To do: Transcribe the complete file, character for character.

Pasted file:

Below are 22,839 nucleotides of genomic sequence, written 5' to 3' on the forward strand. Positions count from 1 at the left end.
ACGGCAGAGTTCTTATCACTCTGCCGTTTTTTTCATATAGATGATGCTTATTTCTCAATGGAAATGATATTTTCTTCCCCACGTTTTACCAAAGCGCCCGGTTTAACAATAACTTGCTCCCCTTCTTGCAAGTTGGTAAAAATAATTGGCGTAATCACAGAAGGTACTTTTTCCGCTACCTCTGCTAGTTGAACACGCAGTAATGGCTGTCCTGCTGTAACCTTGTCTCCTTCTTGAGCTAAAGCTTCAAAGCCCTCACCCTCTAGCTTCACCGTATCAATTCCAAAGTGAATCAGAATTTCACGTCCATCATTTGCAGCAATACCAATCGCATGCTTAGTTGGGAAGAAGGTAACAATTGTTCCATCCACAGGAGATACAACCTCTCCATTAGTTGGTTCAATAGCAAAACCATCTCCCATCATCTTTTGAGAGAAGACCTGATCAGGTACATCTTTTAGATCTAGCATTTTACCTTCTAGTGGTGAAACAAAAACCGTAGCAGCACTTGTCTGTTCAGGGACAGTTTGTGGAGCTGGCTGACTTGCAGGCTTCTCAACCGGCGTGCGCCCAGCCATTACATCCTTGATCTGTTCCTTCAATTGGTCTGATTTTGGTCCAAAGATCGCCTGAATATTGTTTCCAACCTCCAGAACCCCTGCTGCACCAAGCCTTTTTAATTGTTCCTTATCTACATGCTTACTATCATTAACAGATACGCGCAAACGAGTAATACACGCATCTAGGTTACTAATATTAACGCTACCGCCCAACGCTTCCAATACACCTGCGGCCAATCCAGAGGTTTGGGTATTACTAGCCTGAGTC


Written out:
Below are 22,839 nucleotides of genomic sequence, written 5' to 3' on the forward strand. Positions count from 1 at the left end.
ACGGCAGAGTTCTTATCACTCTGCCGTTTTTTTCATATAGATGATGCTTATTTCTCAATGGAAATGATATTTTCTTCCCCACGTTTTACCAAAGCGCCCGGTTTAACAATAACTTGCTCCCCTTCTTGCAAGTTGGTAAAAATAATTGGCGTAATCACAGAAGGTACTTTTTCCGCTACCTCTGCTAGTTGAACACGCAGTAATGGCTGTCCTGCTGTAACCTTGTCTCCTTCTTGAGCTAAAGCTTCAAAGCCCTCACCCTCTAGCTTCACCGTATCAATTCCAAAGTGAATCAGAATTTCACGTCCATCATTTGCAGCAATACCAATCGCATGCTTAGTTGGGAAGAAGGTAACAATTGTTCCATCCACAGGAGATACAACCTCTCCATTAGTTGGTTCAATAGCAAAACCATCTCCCATCATCTTTTGAGAGAAGACCTGATCAGGTACATCTTTTAGATCTAGCATTTTACCTTCTAGTGGTGAAACAAAAACCGTAGCAGCACTTGTCTGTTCAGGGACAGTTTGTGGAGCTGGCTGACTTGCAGGCTTCTCAACCGGCGTGCGCCCAGCCATTACATCCTTGATCTGTTCCTTCAATTGGTCTGATTTTGGTCCAAAGATCGCCTGAATATTGTTTCCAACCTCCAGAACCCCTGCTGCACCAAGCCTTTTTAATTGTTCCTTATCTACATGCTTACTATCATTAACAGATACGCGCAAACGAGTAATACACGCATCTAGGTTACTAATATTAACGCTACCGCCCAACGCTTCCAATACACCTGCGGCCAATCCAGAGGTTTGGGTATTACTAGCCTGAGTC